Uganda Sipi Falls Uganda has traditionally been known as a producer of Robusta- an inferior quality species under the Coffea genus. The major reason Arabica was not being produced in […]

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Uganda Sipi Falls

Uganda has traditionally been known as a producer of Robusta- an inferior quality species under the Coffea genus. The major reason Arabica was not being produced in many areas in Uganda in the first place was more a matter of infrastructure, history and knowledge than environment.

Some premium growing areas for delicious Arabica would be the slopes of Mt. Elgon in Uganda’s East (bordering Kenya) and on the slopes of Mount Rwenzori, known locally as the ‘mountains of the moon’, in the Northwest bordering the Democratic Republic of Congo.

A look at the specs:

Cooperative/ group: Kawacom Sipi Falls Sustainable Project

Varietals: SL14 and SL28

Processing: Fully washed & sun dried on African beds

Altitude: Approx. 1300- 2000 metres

Owner: Various Smallholder farmers.

Town/City: Chema Town, Kapchorwa District.

Region: Eastern Uganda- Mount Elgon District.

The name, Kawacom Sipi Falls Sustainable Project, hails from the local scenic landmark of Sipi Falls. This 3 phase waterfall plunges down the slopes of Mt Elgon. It was thought to be the highest mountain at one stage because of its gigantic base, which covers 3,500 square kilometers across Uganda and Kenya.

Uganda, March 2013: Sipi Falls at sunrise. One of the Sipi Plateaus.
Photograph by Mike Goldwater

The Varietals

SL14 and SL28 was actually developed between 1934 and 1963 by Scott Labs, a research organization that was based in Kenya. These varieties are not hybrids, but rather, selections chosen over time. SL28 in particular is the most well known variety of the two, and is of excellent quality, showing a great deal of clarity in the cup substantial sweetness level. Both of these varieties work wonderfully with the terroir.

SL28 Blossoms

Harversting and Processing

All coffee is selectively hand-picked and is delivered by individual farmers to one of Kawacom’s 9 collection points and then taken to their new state-of-the-art wet mill, and after sorting, the ripe coffee cherries get run through the pulpers. After pulping, mucilage is mechanically removed( this actually saves water), the parchment is soaked in tanks for 12 hours and is then either delivered to dry in beds in the sun (very low quantities due to seasonal rains) or dried at low, constant temperatures in mechanical driers that are fueled by dried coffee husks. So, this is not your typical fermented, wet-processed coffee. Processing like this seems to produce a cup with an acidity profile that’s less pronounced. Since 2015, the mill has also been able to produce very limited quantities of Natural processed coffee, a method which won the group a Taste of Harvest award in 2016. We’ll definitely try to get our hands on this sometime in the future.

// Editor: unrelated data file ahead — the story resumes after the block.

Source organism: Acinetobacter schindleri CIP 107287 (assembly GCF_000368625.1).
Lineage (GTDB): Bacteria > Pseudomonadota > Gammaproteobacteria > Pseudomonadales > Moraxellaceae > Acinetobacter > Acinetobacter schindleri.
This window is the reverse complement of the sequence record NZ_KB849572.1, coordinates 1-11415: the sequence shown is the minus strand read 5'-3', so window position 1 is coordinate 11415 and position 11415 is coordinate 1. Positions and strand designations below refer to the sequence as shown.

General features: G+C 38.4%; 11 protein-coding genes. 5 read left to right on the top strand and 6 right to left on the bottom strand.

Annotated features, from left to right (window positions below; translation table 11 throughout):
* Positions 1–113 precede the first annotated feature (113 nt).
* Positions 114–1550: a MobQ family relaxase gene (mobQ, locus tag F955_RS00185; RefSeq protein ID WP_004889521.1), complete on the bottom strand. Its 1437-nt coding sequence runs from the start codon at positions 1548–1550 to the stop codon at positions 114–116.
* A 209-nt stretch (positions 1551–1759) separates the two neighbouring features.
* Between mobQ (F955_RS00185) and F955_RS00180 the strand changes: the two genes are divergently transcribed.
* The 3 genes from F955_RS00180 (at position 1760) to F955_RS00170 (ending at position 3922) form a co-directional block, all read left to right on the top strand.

The state of the art wet mill

Conclusion

Superb genetics, flawless processing procedure and of course, arguably-almost-perfect terroir make this coffee a must-try for anybody.

In the cup:– expect crème caramel, pineapple and oolong tea, with a light body and juicy mouth-feel.

Enjoy the brews.

I’m the Head Roaster at Origin. I joined the company in 2008. My primary focus is on developing roast profiles for the diverse array of great coffees that we purchase throughout the year. I am interested in understanding what makes coffee special, such as processing, varietals and anything else pertaining to geographical distinction.

In my spare time, I focus on something a little different. I am an aspiring mycologist and nutrition enthusiast focusing on gourmet and medicinal mushrooms and the human microbiome. I also dabble in fermentation from time to time.